It is easy to believe that the concerns regarding Chinese
dominance of toy industry manufacturing is a new phenomenon. That most toys were formerly made in the US
and that things changed about 25 years ago.
That was why I had an “aha!” moment this week as I was
researching some early 20th century toy companies that no longer
exist. While doing my research I came
upon a hearing that took place in 1921 whose purpose was to consider whether
tariffs on imported toys should be increased (Here is a link).
The toy industry went before the
congressional committee led by none other than A.C. Gilbert, who pioneered toy
chemistry sets and was known for the Erector Set.
It seems that with
World War I behind them, the self-described “New American Toy Industry” was
concerned about the import of “cheap” German toys. The Germans were said by the Americans to be
using inexpensive adult and child labor.
It’s startling how the reactions to Chinese imports in the late 20th
Century and German imports in the early part of the century closely mirror each
The parallels are not just in the reaction to cheap
foreign labor but also to the sheer dominance that Germany exercised over global
toy production. Below are figures I
found in the Congressional record. They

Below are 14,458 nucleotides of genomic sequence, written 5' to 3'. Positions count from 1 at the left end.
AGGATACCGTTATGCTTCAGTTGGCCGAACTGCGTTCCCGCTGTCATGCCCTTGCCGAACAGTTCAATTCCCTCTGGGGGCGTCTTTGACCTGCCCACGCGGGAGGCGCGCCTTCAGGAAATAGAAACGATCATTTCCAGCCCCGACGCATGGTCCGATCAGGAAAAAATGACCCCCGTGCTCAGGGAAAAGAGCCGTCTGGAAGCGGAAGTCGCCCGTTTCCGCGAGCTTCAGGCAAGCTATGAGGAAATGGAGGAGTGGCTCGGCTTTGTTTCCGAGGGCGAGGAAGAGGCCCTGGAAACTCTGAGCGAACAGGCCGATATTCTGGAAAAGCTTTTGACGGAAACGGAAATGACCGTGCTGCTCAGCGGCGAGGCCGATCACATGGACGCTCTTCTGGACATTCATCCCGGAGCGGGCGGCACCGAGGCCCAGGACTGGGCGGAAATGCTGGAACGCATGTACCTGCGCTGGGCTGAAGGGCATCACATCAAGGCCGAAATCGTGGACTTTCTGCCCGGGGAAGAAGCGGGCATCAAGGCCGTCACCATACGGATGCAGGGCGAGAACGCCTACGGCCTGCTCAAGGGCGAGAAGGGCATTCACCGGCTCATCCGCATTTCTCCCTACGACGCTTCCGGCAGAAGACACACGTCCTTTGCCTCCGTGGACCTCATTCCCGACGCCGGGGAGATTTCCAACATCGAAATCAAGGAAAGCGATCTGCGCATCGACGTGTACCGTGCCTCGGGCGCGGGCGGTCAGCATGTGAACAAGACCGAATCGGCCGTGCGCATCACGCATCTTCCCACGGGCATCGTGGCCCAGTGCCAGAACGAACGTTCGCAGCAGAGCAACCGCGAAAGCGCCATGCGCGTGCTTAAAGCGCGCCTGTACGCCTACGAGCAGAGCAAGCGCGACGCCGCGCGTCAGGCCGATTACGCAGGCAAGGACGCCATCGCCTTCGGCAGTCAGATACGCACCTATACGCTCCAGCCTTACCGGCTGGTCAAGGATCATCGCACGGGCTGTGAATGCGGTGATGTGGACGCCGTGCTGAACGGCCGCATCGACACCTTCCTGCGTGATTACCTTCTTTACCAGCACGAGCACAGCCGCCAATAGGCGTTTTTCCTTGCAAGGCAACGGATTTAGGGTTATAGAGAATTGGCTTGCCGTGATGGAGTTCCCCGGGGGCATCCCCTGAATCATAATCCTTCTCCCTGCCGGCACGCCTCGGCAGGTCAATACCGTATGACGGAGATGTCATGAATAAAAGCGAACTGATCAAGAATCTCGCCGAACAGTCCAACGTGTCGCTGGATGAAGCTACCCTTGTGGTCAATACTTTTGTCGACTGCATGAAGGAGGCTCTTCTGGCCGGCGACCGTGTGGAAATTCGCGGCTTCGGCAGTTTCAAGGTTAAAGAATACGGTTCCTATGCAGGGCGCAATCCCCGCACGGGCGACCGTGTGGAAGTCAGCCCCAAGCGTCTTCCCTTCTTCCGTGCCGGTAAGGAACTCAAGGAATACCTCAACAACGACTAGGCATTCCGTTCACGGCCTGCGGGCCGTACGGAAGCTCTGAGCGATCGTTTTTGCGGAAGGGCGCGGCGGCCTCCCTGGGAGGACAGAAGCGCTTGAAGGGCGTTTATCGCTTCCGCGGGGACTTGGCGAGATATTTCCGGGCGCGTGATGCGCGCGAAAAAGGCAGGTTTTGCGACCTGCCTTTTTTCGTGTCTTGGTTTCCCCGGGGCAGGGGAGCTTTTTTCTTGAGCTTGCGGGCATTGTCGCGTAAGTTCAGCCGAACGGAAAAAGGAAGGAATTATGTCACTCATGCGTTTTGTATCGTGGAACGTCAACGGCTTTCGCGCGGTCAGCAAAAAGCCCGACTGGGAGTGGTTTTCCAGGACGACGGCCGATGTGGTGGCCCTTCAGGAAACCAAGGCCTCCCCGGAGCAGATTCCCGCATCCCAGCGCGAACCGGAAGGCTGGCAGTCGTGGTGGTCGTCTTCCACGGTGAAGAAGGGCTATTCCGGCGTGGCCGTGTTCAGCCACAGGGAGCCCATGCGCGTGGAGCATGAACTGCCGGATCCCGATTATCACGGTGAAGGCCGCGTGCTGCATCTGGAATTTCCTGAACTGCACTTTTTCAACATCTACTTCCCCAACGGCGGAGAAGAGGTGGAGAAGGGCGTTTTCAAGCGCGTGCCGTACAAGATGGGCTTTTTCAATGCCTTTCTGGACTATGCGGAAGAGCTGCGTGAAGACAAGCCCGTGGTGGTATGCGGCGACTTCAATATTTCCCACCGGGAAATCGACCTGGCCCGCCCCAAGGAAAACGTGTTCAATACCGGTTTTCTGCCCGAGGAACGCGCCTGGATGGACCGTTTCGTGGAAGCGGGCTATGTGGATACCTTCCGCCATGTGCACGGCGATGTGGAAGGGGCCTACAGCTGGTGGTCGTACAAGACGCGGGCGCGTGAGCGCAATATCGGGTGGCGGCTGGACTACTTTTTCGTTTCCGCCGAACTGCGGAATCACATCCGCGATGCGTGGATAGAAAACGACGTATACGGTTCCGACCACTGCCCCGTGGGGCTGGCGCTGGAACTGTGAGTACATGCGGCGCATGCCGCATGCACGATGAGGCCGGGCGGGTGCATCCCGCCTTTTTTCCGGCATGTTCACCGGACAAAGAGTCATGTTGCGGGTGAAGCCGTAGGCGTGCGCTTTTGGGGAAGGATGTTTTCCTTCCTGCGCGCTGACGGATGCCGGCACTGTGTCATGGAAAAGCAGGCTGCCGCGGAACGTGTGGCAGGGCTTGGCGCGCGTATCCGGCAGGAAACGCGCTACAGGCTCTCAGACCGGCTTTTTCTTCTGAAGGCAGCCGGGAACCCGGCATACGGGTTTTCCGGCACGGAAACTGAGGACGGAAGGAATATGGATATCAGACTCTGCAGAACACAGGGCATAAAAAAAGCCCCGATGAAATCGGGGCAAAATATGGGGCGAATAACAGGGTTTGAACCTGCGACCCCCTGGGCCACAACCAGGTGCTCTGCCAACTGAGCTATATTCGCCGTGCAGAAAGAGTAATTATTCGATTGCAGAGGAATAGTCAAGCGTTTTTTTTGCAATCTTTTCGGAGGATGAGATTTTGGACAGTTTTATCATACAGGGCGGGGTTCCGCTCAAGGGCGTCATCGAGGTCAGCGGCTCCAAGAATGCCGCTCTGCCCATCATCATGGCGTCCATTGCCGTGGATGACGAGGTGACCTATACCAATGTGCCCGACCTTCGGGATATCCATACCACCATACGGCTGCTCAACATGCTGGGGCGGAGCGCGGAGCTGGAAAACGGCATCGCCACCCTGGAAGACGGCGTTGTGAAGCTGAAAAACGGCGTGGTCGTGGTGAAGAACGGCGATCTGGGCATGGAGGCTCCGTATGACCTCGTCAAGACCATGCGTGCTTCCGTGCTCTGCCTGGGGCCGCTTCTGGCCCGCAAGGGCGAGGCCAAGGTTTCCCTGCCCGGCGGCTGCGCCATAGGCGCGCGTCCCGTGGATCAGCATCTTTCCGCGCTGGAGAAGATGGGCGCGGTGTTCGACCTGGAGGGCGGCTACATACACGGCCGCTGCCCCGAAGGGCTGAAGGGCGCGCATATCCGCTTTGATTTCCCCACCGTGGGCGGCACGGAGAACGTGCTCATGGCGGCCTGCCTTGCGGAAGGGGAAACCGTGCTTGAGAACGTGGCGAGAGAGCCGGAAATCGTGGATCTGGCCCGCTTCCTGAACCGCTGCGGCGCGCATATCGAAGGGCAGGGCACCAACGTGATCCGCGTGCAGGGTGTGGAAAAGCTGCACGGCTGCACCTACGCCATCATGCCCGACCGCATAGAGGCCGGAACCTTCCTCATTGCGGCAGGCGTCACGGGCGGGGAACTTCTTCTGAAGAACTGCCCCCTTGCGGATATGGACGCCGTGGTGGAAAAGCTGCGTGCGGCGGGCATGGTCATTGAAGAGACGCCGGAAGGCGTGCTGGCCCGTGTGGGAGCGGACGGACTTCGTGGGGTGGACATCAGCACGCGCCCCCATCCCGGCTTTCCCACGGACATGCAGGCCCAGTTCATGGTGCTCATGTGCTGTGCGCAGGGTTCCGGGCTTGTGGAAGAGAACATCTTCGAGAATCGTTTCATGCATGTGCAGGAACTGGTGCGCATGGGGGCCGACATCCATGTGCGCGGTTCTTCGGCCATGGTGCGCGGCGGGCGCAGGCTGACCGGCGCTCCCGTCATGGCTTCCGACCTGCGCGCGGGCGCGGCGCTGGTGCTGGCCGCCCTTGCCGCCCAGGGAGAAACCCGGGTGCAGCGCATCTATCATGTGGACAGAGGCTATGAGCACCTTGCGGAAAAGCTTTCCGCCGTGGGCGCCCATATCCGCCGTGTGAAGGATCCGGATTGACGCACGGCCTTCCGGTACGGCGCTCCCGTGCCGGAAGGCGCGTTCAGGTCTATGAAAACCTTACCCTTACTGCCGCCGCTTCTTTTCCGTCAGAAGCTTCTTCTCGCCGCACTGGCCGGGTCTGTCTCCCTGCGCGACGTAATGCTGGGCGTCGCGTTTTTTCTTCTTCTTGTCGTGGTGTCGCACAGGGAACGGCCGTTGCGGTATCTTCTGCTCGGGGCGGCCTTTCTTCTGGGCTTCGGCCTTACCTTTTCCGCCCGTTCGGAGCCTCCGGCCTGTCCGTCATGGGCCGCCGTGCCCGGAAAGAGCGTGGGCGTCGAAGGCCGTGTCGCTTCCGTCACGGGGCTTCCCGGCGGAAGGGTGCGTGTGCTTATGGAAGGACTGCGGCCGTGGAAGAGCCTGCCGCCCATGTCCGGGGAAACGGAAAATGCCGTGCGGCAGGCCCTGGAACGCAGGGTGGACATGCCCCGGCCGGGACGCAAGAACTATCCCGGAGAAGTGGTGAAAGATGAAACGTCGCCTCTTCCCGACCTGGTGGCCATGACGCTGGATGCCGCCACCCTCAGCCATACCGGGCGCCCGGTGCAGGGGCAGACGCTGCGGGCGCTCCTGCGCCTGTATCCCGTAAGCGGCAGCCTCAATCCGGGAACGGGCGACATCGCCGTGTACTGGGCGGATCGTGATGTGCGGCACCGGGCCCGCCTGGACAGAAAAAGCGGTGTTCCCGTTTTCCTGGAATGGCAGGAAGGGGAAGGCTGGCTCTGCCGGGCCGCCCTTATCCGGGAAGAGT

are the comparative figures for American toy imports (excluding dolls) from Germany,
Japan, France, England and “All Other Countries” according to the Congressional
Germany Japan France England Total
1914 $5,926,941 $434,006 $206,134 $420,859 $7,267,523
1920 $3,186,650 $3,958,051 $164,688 $195,131 $7,898,162
What I find fascinating in these figures is that the
demand for lower priced goods was so strong that as Germany lost market share
due to the World War I years (America embargoed all German toys) that another
low price provider, Japan, picked up the slack.
If you are interested in history, it is fascinating to
read the transcript. One of the congressmen
doing the questioning was Wisconsin’s Progressive Republican Senator, Battling Bob Lafollette. Also on the committee was Senator Reed Smoot,
the co-author of what was to become the Smoot-Hawley Act of 1930 that some
blame for starting the depression.
The more you know about the past, the present appears a
little less strange.